# How to prove that $\Pi_{j\in J}X_j$ is a $T_0$ spaces if and only if each factor $X_j$ is a $T_0$ space

Following a reference from "Elementos de Topología general" by Angel Tamariz and Fidel Casarrubias.

Definition

A topological space $$(X,\mathcal{T})$$ is a $$T_0$$ space if for any $$x,y\in X$$ there exist a open set $$U$$ such that $$|U\cap\{x,y\}|=1$$, that is $$U\cap\{x,y\}=\{x\}\lor U\cap\{x,y\}=\{y\}$$.

Well with this definition we prove the following theorem

Theorem

Let be $$\mathfrak{X}=\{(X_j,\mathcal{T}_j):j\in J\}$$ a collection of topological not empty spaces, so the product space $$\Pi_{j\in J}X_j$$ of the collection is $$T_0$$ if and only if any term $$X_j$$ of the product is $$T_0$$.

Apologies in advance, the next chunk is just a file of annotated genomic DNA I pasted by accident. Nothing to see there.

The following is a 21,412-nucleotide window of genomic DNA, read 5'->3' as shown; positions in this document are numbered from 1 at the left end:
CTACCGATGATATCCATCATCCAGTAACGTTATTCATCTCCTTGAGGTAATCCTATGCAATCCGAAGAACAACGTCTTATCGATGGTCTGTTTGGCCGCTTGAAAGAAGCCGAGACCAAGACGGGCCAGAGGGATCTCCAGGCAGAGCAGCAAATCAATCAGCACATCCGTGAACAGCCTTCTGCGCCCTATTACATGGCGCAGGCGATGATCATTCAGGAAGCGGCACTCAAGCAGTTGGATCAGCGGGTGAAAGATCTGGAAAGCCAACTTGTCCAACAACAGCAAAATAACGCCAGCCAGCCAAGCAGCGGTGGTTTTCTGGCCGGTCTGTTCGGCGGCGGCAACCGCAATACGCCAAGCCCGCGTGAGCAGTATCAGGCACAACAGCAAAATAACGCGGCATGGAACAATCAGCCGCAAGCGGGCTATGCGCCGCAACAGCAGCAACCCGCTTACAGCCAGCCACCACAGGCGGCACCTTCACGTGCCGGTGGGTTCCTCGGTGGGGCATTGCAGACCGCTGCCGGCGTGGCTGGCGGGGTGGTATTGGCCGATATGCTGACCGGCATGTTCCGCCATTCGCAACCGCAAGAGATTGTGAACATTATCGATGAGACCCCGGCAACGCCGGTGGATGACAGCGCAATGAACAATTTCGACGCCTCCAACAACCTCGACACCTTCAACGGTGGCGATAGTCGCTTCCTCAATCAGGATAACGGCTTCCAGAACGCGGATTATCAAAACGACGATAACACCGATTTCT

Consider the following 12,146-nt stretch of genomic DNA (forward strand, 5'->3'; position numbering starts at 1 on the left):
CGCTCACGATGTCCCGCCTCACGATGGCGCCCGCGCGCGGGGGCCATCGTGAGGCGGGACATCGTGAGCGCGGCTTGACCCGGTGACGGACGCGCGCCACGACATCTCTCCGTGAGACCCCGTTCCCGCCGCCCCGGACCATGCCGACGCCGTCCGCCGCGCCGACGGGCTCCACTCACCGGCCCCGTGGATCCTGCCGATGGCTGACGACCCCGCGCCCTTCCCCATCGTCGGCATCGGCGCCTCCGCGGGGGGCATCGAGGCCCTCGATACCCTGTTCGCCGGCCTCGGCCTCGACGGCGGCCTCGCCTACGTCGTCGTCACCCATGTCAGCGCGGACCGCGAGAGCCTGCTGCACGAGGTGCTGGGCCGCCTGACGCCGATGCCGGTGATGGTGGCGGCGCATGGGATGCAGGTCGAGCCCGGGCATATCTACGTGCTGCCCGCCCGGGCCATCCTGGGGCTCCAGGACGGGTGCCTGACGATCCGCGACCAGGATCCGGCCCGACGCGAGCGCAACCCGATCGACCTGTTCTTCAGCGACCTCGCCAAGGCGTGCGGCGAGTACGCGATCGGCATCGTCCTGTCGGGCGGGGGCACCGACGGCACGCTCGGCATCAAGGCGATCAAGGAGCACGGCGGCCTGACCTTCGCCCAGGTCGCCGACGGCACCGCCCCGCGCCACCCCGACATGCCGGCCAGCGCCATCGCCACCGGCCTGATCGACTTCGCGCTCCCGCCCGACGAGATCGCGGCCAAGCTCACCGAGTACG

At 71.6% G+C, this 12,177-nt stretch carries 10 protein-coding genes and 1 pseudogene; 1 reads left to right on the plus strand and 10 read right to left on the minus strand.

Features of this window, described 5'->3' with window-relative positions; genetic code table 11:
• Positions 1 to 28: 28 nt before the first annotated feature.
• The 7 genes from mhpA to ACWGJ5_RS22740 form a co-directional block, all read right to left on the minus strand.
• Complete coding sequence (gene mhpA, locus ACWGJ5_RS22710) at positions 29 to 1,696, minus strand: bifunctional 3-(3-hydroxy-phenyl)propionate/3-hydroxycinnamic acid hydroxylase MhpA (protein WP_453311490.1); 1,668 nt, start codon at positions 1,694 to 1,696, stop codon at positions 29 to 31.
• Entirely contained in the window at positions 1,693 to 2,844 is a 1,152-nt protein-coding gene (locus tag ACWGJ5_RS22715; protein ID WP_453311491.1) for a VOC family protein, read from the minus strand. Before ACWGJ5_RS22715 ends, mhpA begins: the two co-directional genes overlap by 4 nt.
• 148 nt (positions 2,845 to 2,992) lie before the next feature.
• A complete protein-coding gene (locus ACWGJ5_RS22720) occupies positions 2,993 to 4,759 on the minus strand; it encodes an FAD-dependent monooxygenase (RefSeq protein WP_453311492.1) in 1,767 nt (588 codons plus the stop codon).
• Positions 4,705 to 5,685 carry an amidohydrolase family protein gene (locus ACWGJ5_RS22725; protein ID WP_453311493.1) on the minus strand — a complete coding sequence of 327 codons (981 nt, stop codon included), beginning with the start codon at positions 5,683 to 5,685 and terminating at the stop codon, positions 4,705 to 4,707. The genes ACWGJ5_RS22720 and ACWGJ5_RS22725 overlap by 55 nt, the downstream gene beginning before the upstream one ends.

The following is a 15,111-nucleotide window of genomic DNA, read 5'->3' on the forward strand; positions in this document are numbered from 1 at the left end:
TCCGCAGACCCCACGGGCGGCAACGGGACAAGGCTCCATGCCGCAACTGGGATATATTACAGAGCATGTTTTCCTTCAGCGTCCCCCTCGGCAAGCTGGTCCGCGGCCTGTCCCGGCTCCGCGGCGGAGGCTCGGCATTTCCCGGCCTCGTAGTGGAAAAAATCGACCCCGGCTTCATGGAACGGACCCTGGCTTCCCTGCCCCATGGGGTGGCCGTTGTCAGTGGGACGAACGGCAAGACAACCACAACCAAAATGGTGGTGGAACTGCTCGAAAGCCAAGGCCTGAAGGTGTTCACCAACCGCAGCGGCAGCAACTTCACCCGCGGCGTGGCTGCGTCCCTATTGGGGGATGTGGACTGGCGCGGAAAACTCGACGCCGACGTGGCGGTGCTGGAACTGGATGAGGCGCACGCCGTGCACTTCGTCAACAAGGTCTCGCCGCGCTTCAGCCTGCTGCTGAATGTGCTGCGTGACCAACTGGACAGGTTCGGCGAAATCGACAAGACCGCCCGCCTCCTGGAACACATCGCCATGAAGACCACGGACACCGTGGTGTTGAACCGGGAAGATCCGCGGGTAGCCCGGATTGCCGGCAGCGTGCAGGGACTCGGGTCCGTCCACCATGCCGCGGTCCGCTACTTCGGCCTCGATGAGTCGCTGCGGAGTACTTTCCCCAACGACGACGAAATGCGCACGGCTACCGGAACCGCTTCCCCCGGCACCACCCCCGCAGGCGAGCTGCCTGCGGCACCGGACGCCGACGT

proof. For starters we suppose that $$\Pi_{j\in j}X_j$$ is a $$T_0$$ space. Well using the Choice Axiom for any $$i\in J$$ we can define for some fixed $$z\in\Pi_{j\in J}$$ the set $$Z_i=\{x\in\Pi_{j\in J}: x(j)=z(j), j\neq i \land x(j)=x_h\in X_i, j=i\}_{h\in|X_i|}$$ and we prove that it is homeomorphic to $$X_i$$. So we consider the restriction $$\pi_i|_{Z_i}$$ of the projection $$\pi_i$$ and we observe that by a previous theorem it is continuous on the subspace topology $$\mathcal{T}_Z$$ of $$Z$$; moreover since two elements $$x$$ and $$y$$ of $$Z_i$$ differ only for their values $$x(i)$$ and $$y(i)$$ it result that $$\pi_i|_{Z_i}$$ is bijective and so it is that $$\forall A\in\mathcal{T}:\pi_i|_{Z_i}(A\cap Z_i)=\pi_i|_{Z_i}(A)\cap\pi_i|_{Z_i}(Z_i)=\pi_i(A)\cap X_i=\pi_i(A)\in\mathcal{T}_i$$ from which we can colude that $$\pi_i|_{Z_i}$$ is open and so it is a homeomorphism between $$Y_i$$ and $$X_i$$: so since any subspace of a $$T_0$$ space is $$T_0$$ space and since the omeomorphism preserve the $$T_0$$ property we can conclude that $$X_i$$ is a $$T_0$$ space for any $$i\in J$$.